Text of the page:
well i suppose i should have just made up a car that doesnt exist, made a blueprint that advertises it. and offered that for sale. just so everyone is much happier?

this was more about sharing something i make with my own hands, themed to a common subject we are all part of the forum because of but it turned into a technicalities debate that led to nothing. thank you all for the views at least!
 

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well i suppose i should have just made up a car that doesnt exist, made a blueprint that advertises it. and offered that for sale. just so everyone is much happier?

this was more about sharing something i make with my own hands, themed to a common subject we are all part of the forum because of but it turned into a technicalities debate that led to nothing. thank you all for the views at least!
I think what you did was cool, but as an artist you do have to worry about copyrights and trademarks. GM probably won't notice or sue, but Disney certainly will get you with anything that has mouse ears, Yoda, etc. There's big money and expensive attorneys involved, something you can't afford to defend. So Mr. Dave was just trying to be helpful in his own way.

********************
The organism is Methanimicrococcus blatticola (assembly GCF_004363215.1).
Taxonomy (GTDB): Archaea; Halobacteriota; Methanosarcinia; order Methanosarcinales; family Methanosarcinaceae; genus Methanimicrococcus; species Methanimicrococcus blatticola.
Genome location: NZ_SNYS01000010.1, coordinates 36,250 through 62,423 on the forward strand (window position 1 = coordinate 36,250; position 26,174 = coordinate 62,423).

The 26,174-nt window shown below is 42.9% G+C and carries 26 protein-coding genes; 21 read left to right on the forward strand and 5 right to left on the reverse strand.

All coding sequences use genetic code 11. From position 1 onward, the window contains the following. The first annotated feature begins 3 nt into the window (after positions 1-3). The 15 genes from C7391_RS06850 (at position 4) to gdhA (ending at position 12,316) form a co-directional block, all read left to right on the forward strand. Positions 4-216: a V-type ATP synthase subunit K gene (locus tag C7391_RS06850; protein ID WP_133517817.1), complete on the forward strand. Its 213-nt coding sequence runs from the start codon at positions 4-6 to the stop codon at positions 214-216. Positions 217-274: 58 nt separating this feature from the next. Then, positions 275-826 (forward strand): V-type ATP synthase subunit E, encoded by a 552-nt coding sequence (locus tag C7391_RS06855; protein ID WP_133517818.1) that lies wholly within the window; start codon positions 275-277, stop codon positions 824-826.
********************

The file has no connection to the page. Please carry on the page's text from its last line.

Side note, how are you with making up digital cartoon characters? I've got an internet site that I need to populate, I can create the content and the HTML, but was looking for a starving, talented artist to create something to make this site unique and memorable (similar to the way Geico has their gecko). PM me if you are interested and have some prior work samples to show me.
 

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well i suppose i should have just made up a car that doesnt exist, made a blueprint that advertises it. and offered that for sale. just so everyone is much happier?

this was more about sharing something i make with my own hands, themed to a common subject we are all part of the forum because of but it turned into a technicalities debate that led to nothing. thank you all for the views at least!
I hold both a registered copyright and a trademark. Guess how I'd deal with you if you used any part of them in commerce Alex.

I asked a proper question that anyone purchasing them should ask about these things. When you revealed that you didn't have the proper permission, I tried to give you a nudge in the right direction.

Don't play the victim now. What you're selling are both derivatives of copyrighted work, and registered trademarks. That you traced them yourself does not give you license to use them to make money. For that you will need written permission from the owners.

There are Chevy Volt shirts and posters being sold in a number of places on the web. You can be sure that if they're not licensed, they'll be talking to GM's attorneys. Attorneys don't care about your feelings.